Title: Shatter Me
Author: Tahereh Mafi Series: Book #1 in the Shatter Me trilogy Publisher: HarperCollins
Publication Date: November 15, 2011
Genre: Young Adult – Dystopian, Romance
Format: Purchased Paperback
“Shatter Me” by Tahereh Mafi is a story about a girl named Juliette whose touch is deadly. She grows up being hated and feared by everyone, even her parents. When she is sent to the Reestablishment to be held as an insane asylum client, her world becomes different and changes upside down. She counts the minutes and seconds until the day a boy named Adam is also put in her cell, until the day she is essentially captured, until the day she becomes free.
This is a young adult dystopian novel about survival and self discovery. It was an interesting and fast read and I was enthralled by the writing style Mafi uses throughout the book. It is unique in that it is a conscious stream of thought and many of the words and sentences are crossed out as though Juliette takes back those thoughts before they ever come into fruition. It’s definitely unique, as well as the amount of metaphors used throughout the novel. I don’t think it took away from the story, but rather enhanced it and added a bit more imagery for the situation at that current moment.
Overall, I am excited to read the rest of the series, but like many other reviews I’ve seen, I had a few problems with it:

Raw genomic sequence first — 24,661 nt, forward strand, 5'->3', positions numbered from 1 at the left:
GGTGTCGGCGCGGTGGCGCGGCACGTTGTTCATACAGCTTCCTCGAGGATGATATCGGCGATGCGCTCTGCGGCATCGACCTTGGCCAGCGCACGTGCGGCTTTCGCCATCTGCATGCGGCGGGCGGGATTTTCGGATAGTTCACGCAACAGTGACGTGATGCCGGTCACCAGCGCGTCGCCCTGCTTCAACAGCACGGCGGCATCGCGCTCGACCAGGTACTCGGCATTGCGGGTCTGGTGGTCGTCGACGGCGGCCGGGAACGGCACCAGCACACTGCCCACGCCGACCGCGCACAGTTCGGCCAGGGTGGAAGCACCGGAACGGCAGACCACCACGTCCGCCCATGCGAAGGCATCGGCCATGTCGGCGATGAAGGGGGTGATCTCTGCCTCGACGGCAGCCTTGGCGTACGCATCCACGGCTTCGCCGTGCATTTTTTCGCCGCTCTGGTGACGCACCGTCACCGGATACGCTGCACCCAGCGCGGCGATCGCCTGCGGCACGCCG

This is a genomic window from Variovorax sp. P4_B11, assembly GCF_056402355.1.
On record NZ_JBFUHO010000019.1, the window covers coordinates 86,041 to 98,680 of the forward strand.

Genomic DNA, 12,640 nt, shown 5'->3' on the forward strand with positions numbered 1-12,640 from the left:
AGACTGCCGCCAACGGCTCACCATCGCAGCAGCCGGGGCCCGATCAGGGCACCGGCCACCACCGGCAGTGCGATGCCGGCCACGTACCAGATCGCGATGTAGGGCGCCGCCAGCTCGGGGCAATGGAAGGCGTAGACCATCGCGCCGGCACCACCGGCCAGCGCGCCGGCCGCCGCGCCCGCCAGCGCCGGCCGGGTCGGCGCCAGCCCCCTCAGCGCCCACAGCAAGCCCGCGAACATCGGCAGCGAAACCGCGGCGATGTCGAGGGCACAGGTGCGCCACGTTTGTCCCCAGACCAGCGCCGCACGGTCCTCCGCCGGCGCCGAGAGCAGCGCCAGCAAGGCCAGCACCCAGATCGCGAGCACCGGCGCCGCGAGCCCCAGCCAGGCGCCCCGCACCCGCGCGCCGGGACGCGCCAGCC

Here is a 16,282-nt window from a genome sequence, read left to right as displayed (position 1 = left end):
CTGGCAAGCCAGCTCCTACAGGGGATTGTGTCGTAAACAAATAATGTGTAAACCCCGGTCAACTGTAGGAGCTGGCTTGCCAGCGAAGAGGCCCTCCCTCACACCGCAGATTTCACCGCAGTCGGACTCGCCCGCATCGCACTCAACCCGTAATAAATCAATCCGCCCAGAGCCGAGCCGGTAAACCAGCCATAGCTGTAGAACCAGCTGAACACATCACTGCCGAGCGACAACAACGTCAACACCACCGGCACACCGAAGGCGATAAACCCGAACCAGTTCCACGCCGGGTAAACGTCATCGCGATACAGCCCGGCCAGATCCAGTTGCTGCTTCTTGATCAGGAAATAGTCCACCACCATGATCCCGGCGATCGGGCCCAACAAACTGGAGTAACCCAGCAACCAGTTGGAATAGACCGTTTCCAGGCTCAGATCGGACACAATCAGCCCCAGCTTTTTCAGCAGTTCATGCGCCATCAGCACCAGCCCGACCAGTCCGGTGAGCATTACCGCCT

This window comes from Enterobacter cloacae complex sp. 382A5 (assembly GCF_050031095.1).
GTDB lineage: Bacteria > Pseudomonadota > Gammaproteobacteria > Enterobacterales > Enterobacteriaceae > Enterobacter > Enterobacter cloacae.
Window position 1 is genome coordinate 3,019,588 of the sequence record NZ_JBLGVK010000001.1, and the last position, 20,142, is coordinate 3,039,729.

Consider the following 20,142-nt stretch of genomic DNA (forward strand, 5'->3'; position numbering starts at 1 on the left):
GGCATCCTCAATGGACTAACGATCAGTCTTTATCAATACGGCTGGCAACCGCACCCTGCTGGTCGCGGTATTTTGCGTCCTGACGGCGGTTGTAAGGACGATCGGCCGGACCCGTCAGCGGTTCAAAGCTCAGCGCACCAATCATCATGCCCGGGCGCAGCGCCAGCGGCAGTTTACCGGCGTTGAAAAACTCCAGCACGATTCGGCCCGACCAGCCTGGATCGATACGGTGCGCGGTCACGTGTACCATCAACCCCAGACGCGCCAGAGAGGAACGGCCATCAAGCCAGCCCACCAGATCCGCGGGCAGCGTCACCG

- There wasn’t enough world building. This had so much potential to be something greater, and really I felt that it fell flat in terms of showing us what the world really looked like until the very end of the book.
- There was a lot of intense, passionate moments that almost felt like insta-love. Though I did enjoy a lot of the romance, some of it felt out of place and too urgent and very hormone driven.
- I didn’t feel like some things were explained in enough detail: what was the exact reason she was there? Why did Warner treat her the way he did? What was the exact reason for Adam’s presence there (aka the romance aspect)? I wished more had been expanded upon, really.
- Some of it felt rushed, as though the plot (which wasn’t really defined and could have been so much better) didn’t exist until the second half of the book.
Now that isn’t to say that this book didn’t have it’s benefits, too. I did enjoy a lot of this book, such as:
- The romance parts. “But didn’t you just complain about the romance?” In some aspect, yes it felt annoying for some reason, but other times I was totally into it.
- The writing style was unique and beautiful. I enjoyed the way we were really in Juliette’s head; it felt like we were in a troubled mind that was only getting stronger as the book progressed.
- The cover is gorgeous (the paperback, not the old hardcover).
- The character development on Juliette’s part was good and growing. I also enjoyed Kenji and James (they were like comic relief). Adam could have been expanded upon more. Warner is a twisted soul, very good villain.
- I thought the concept of the powers that Juliette and others had was really cool. Kind of like mutants in a way.
So, this book had both ups and downs, but I overall enjoyed it and hope the second book gets even better and that the plot is expanded upon.
I rated this book 3.75/5 stars.